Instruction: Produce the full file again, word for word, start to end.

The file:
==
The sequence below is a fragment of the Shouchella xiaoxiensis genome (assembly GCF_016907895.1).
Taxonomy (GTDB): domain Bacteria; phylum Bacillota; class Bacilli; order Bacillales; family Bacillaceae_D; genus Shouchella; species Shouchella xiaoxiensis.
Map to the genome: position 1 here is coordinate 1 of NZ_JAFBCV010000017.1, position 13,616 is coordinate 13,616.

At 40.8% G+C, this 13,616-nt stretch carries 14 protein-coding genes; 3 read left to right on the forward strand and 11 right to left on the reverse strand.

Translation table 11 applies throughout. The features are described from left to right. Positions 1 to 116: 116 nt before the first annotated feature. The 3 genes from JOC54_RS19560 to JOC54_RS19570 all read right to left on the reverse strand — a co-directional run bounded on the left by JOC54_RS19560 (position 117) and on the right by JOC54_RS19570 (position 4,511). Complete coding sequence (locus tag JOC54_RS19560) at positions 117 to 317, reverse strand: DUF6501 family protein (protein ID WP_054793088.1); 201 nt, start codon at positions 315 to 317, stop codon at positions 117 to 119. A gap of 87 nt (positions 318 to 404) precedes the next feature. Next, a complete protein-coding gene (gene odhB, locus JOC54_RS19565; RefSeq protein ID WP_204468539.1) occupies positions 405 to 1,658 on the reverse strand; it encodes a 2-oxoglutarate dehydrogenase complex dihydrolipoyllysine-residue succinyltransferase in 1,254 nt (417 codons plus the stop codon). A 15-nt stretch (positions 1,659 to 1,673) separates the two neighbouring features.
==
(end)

The sequence below is a fragment of the Shouchella xiaoxiensis genome (assembly GCF_016907895.1).
Taxonomy (GTDB): domain Bacteria; phylum Bacillota; class Bacilli; order Bacillales; family Bacillaceae_D; genus Shouchella; species Shouchella xiaoxiensis.
Map to the genome: position 1 here is coordinate 1 of NZ_JAFBCV010000017.1, position 13,616 is coordinate 13,616.

At 40.8% G+C, this 13,616-nt stretch carries 14 protein-coding genes; 3 read left to right on the forward strand and 11 right to left on the reverse strand.

Translation table 11 applies throughout. The features are described from left to right. Positions 1 to 116: 116 nt before the first annotated feature. The 3 genes from JOC54_RS19560 to JOC54_RS19570 all read right to left on the reverse strand — a co-directional run bounded on the left by JOC54_RS19560 (position 117) and on the right by JOC54_RS19570 (position 4,511). Complete coding sequence (locus tag JOC54_RS19560) at positions 117 to 317, reverse strand: DUF6501 family protein (protein ID WP_054793088.1); 201 nt, start codon at positions 315 to 317, stop codon at positions 117 to 119. A gap of 87 nt (positions 318 to 404) precedes the next feature. Next, a complete protein-coding gene (gene odhB, locus JOC54_RS19565; RefSeq protein ID WP_204468539.1) occupies positions 405 to 1,658 on the reverse strand; it encodes a 2-oxoglutarate dehydrogenase complex dihydrolipoyllysine-residue succinyltransferase in 1,254 nt (417 codons plus the stop codon). A 15-nt stretch (positions 1,659 to 1,673) separates the two neighbouring features.